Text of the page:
Open letter to Premier & Tasmanian state parliamentarians – Doctors for Health, Business & Jobs, 4 May 2020
impacts of native and old growth forest logging on health, business, jobs and environment
Logging and associated industries have long served a purpose. Harvesting of plantation timber is an important part of our economy. However, we feel it is now time to stop the logging of high conservation value forest (old growth and native forests).
In 2014, 356 000 hectares of Tasmanian forest known as ‘future reserve land’ (potentially to be designated as a world heritage area and/or National Park) were reclassified as ‘Future Potential Production Forest’.
This means that with effect of April 2020, 356 000 hectares can be released for logging, a huge part of which is in the Tarkine.
The Tarkine is one of the most pristine forests in the world and is the largest temperate rainforest in Australia. Many areas have not seen fire for hundreds of years as they are high in moisture content, making them relatively fire-resistant.
We oppose further logging of high conservation value forest for the following reasons:
- It jeopardises the health of Tasmanians as it will increase the risk of bushfires (‘wet’ rainforest is replaced by ‘dry’ forest). The scale of bushfires in Australia caused significant health problems around the country this year: exacerbations of lung and heart diseases, depression and other mental health problems caused by loss of human life, property, livestock, etc. Forests like the Tarkine have an intrinsic value for recreation, health and for wildlife.
- It is bad for business. As we recently saw with bushfires on the mainland, it is difficult to trade if roads are closed, your workplace is destroyed by fire and the production of goods comes to a stand-still.
- Jobs will be lost because sustainable industries such as nature-based tourism and bee keeping (leatherwood honey) will be compromised.
- Logging in the Tarkine has negative consequences for the environment as it increases greenhouse gas emissions due to fire and reduces carbon storage. Huge amounts of carbon are stored in the forest ground with root and plant systems that have evolved over centuries. Regeneration of such logged areas will take many, many decades.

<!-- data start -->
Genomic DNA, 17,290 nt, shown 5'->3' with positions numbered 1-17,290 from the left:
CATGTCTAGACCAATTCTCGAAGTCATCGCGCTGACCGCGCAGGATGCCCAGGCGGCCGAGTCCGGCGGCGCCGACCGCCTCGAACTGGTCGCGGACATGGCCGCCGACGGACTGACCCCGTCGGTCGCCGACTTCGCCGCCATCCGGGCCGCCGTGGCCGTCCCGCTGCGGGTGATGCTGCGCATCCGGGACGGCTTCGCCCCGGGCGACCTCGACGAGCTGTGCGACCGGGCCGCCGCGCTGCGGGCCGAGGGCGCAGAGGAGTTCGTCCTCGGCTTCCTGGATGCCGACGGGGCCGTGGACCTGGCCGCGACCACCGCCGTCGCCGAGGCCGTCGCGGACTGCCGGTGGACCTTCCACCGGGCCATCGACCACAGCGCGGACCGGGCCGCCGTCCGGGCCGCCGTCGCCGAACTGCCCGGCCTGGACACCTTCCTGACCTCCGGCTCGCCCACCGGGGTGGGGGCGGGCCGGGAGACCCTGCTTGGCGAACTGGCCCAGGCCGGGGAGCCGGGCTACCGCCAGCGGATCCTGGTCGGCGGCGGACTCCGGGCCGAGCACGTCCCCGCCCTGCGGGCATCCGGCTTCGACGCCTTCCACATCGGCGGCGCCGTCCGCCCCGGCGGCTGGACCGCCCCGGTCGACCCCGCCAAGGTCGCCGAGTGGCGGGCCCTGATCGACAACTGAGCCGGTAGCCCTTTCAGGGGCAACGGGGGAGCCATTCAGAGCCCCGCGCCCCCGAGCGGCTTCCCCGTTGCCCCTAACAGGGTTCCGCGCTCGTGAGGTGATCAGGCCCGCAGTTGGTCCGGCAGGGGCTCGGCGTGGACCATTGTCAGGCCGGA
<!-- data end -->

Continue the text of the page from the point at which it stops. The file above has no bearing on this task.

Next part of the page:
Forestry provides only about 1.5% of jobs in Tasmania but comes at an enormous cost to tax payers, who pay millions of dollars to make up for losses made by forestry every year. According to accountant John Lawrence, Forestry Tasmania has logged at a big loss for many years (with an average of $65 million in losses every year; see https://www.theguardian.com/profile/john-lawrence).
This money subsidising an economically unsustainable industry could be used to retrain people for new jobs. There would be plenty of new job opportunities (e.g. in tourism, adventure sports, renewable energies, flow-on businesses such as hospitality and retail, weed management, National Park management etc.).
An excellent example of this is Derby, an ex-mining town in North Eastern Tasmania that was completely revived by mountain biking. Derby is now a mountain biking mecca, and business has boomed to accommodate the influx of sports enthusiasts from all over the country.
Nobody working in forestry should lose their job if there is the political will for change. The Tarkine should be our equivalent to Kakadu or the Daintree and would be a remarkable asset if we properly protect it as a national park. The potential for jobs and business well into the future would be huge.
One could say we have what the rest of the world has lost but wants to see. We can make it work for our economy, create jobs in profitable sustainable industries and benefit our health and the environment.
Media release – Cassy O’Connor MP | Greens Leader and Forests spokesperson, 4 May 2020
North West Doctors’ Forest Protection Calls Must be Central to COVID-19 Recovery Plan
The plea from 23 GP’s, registrars, and emergency doctors to protect Tasmania’s high conservation value forests should be heeded by all Members of Parliament, but most particularly the Premier and his Resources Minister.
In an open letter sent to Tasmania’s lawmakers, doctors from the state’s North West have clearly laid out how forest protection is a critical consideration, and opportunity, for Tasmania’s recovery from COVID-19.
These committed local doctors know more than anyone the importance of healthy communities.
Protecting Tasmania’s carbon rich forests promotes physical and mental health, and environmental health. On the other hand, the process of commercial logging increases the risk of bushfires, which are not only a direct threat to life but also exacerbate other chronic health conditions.
356,000 hectares of carbon rich, high conservation value forests, set aside under the Tasmanian Forest Agreement, are now under threat from the Liberals and the mendicants in the logging industry.
The protection of these forests is integral to the health and wellbeing of future generations of Tasmanians.
It’s obvious that logging these forests would be a climate crime, but it would also be a social and economic folly.
As we plan for the post-corona world, we must be focussed on the triple bottom line. Rebuilding a healthy and resilient Tasmania will require a holistic view of our community, economy and nature, and recognise the climate emergency as the central consideration.
A recovering tourism industry needs a healthy takayna/Tarkine, not clearfell devastation undermining our unique brand. Leatherwood honey producers have been holding on after bushfire devastation, but are now worried they’ll be thrown under the bus for the sake of patently unnecessary forest destruction.
As the Premier plans his ‘roadmap to recovery’, we urge him to listen to these brave North West doctors and act to protect this island’s globally significant wilderness and high conservation value forests.
MEDIA RELEASES: Forestry – Back to Normal?